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Republican Politicians Make A Social Media Push

After the Senate health care bill passed this week, Rep. Duncan Hunter of California made it clear in the weekly GOP radio address that Republicans aren't happy about the direction Congress is taking.

"Let's resolve in the new year to end misguided efforts to create new laws that will cost even more jobs," he said.

But that weekly GOP message is no longer just on the radio. Now you can watch it on YouTube, which is becoming a popular tool for Republicans — as are Facebook and Twitter, where Republicans are taking their message directly to the American people.

Republican strategist Mindy Finn, who helped Virginia Gov.-elect Bob McDonnell find his voice online, tells NPR's Liane Hansen that GOP politicians are now turning to social media even faster than Democrats.

"Members who don't have a lot of say or don't have much of a voice in Congress can use social media to talk directly to their constituents, to voters and to activists," says Finn, a partner and blogger at the political consulting firm Engage.

It's a way for politicians to get out information without waiting for coverage from the traditional press, Finn adds.

"For a member of the House of Representatives particularly, it's very difficult for them to get a lot of press beyond very local district press. They don't get a lot of national attention necessarily," she says. "In the past, they might put out a press release and nobody picks it up. But now if they build up a network of blogger support, if they have a presence on Facebook or on Twitter, and they put out that same information, it can go virally across the Internet."

Finn says the 2008 election was "a big wake-up call" for Republicans. "Not only was it obvious that Republicans were behind when it came to using new media and technology, but the voters were in an uprising. The polls showed that the American people just did not like the Republican Party. And so, that provided an incentive to try a little bit harder — to try new ways to get the message out," she says.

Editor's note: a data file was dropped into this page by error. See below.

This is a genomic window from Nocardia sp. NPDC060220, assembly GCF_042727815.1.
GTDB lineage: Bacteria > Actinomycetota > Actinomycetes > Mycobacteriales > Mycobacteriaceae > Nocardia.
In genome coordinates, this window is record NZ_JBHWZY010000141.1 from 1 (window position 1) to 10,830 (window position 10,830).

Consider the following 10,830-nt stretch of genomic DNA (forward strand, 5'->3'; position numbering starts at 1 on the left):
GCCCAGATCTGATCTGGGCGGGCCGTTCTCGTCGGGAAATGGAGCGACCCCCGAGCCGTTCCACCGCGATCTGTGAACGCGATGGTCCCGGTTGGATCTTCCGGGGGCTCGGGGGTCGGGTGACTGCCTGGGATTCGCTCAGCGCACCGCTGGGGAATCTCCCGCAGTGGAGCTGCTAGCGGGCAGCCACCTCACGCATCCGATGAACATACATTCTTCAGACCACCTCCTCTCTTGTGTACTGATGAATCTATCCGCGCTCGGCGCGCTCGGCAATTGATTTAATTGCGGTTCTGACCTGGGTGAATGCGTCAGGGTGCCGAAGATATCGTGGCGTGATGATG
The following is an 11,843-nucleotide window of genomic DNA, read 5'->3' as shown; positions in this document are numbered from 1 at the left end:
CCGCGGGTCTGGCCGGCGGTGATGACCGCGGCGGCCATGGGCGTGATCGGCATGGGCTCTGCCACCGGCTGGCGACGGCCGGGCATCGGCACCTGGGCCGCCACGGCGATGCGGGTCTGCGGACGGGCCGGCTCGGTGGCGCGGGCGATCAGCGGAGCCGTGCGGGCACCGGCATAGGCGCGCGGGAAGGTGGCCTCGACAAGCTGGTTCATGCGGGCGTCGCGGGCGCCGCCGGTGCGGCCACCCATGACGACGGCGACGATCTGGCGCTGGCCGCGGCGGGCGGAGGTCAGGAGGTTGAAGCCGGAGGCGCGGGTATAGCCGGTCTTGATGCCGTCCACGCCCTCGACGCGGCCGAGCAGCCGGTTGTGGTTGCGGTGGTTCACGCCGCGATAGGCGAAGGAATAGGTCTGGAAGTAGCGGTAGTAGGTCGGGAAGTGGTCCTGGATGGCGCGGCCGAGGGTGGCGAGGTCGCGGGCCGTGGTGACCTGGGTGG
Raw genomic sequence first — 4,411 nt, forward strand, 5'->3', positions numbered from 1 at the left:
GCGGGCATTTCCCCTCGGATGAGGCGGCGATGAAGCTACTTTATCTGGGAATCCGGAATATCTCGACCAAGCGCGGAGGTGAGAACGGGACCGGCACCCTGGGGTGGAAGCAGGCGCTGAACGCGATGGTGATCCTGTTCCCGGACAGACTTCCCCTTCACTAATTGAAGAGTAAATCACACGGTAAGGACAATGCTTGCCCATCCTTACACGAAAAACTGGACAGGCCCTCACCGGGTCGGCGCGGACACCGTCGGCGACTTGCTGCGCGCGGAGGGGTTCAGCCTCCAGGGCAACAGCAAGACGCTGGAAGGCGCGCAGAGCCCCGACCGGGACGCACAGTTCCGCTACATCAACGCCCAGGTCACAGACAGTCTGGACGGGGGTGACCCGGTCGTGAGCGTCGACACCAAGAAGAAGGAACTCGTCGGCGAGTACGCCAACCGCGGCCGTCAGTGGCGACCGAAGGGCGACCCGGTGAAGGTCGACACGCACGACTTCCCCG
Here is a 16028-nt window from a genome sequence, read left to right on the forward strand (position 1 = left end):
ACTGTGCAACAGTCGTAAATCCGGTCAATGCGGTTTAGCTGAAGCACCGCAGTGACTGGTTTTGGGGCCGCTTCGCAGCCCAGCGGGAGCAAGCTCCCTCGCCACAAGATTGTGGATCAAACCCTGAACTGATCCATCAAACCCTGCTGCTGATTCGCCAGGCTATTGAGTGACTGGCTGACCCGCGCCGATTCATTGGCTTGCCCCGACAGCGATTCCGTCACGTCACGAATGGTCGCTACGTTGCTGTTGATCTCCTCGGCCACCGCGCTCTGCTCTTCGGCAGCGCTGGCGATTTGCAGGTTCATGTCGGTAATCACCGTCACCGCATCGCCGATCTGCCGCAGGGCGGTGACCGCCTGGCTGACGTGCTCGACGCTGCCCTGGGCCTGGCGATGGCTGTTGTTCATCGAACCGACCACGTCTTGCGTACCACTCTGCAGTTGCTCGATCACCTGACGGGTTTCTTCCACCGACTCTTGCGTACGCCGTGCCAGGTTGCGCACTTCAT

"And that incentive has now translated into members of Congress taking the time to sit down and produce a YouTube video, valuing that type of communication."

Olivia Ma, YouTube's news and politics manager, has also been monitoring the rise in the GOP presence on the site this year.

In 2009, she says, 430 members of Congress signed up to use YouTube channels. "That's about 80 percent of Congress, which is just an enormous number. And the Republicans, it's been really interesting," she says, adding that 89 percent of Republicans in Congress have now set up YouTube channels.

"We're seeing that they're using it in a lot of different ways," Ma says. "Some are sort of more structured, formal programs. We've done a Senator of the Week program. YouTube will work with one senator and highlight them for the week, and we saw that Sen. John Cornyn, the Republican senator from Texas, used that as an opportunity to engage the community in their thoughts on the stimulus package."

Cornyn invited users to share their ideas for how the stimulus money should be used and what it would mean for their communities, Ma says. Then he created another video to respond to those suggestions.

Another Republican getting mileage out of YouTube is House Minority Whip Eric Cantor, Ma says.

"When the health care debate was really kind of getting hot — it's been a big topic of discussion on YouTube this year — he created a mashup video, where he took all of these different sort of testimonials from Republican doctors and put it into a video," she says. "These were all sort of expressing why they disagreed with Obama's health care plan and ... this video did really well on YouTube."

But while Republican strategists say it's imperative for politicians to create virtual relationships with their constituents, Finn points out that House ethics rules aren't keeping up with the new ways politicians are using social media.

"In fact, I think that's one of the reasons that members have taken to it so kindly is that it is more open and it is more free," Finn says. "Even if they do try to rule on this, it's going to be difficult because the applications are constantly changing; there will be new ones that come up. ... But it will certainly be interesting to see how it evolves over time."

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